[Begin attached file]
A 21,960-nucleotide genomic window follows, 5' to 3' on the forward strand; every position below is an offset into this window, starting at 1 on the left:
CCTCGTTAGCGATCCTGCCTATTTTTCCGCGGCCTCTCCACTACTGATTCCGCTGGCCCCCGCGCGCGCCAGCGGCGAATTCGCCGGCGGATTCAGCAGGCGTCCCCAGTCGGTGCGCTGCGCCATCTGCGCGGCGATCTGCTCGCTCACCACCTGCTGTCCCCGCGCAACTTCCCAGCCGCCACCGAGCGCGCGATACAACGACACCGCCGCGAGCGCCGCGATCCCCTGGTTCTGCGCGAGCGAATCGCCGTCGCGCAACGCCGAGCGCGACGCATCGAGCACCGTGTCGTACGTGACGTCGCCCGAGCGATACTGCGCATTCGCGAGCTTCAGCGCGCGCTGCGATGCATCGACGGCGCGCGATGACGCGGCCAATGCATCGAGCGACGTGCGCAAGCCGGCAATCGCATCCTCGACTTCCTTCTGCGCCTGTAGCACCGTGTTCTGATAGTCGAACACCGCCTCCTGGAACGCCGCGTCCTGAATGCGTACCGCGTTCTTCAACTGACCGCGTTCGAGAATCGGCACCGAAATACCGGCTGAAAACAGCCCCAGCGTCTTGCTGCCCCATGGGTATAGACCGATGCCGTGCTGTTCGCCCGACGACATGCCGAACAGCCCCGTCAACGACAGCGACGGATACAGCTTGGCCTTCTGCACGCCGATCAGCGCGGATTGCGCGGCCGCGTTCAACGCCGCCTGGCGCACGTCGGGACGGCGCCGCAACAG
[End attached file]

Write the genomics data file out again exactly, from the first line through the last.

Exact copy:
A 21,960-nucleotide genomic window follows, 5' to 3' on the forward strand; every position below is an offset into this window, starting at 1 on the left:
CCTCGTTAGCGATCCTGCCTATTTTTCCGCGGCCTCTCCACTACTGATTCCGCTGGCCCCCGCGCGCGCCAGCGGCGAATTCGCCGGCGGATTCAGCAGGCGTCCCCAGTCGGTGCGCTGCGCCATCTGCGCGGCGATCTGCTCGCTCACCACCTGCTGTCCCCGCGCAACTTCCCAGCCGCCACCGAGCGCGCGATACAACGACACCGCCGCGAGCGCCGCGATCCCCTGGTTCTGCGCGAGCGAATCGCCGTCGCGCAACGCCGAGCGCGACGCATCGAGCACCGTGTCGTACGTGACGTCGCCCGAGCGATACTGCGCATTCGCGAGCTTCAGCGCGCGCTGCGATGCATCGACGGCGCGCGATGACGCGGCCAATGCATCGAGCGACGTGCGCAAGCCGGCAATCGCATCCTCGACTTCCTTCTGCGCCTGTAGCACCGTGTTCTGATAGTCGAACACCGCCTCCTGGAACGCCGCGTCCTGAATGCGTACCGCGTTCTTCAACTGACCGCGTTCGAGAATCGGCACCGAAATACCGGCTGAAAACAGCCCCAGCGTCTTGCTGCCCCATGGGTATAGACCGATGCCGTGCTGTTCGCCCGACGACATGCCGAACAGCCCCGTCAACGACAGCGACGGATACAGCTTGGCCTTCTGCACGCCGATCAGCGCGGATTGCGCGGCCGCGTTCAACGCCGCCTGGCGCACGTCGGGACGGCGCCGCAACAG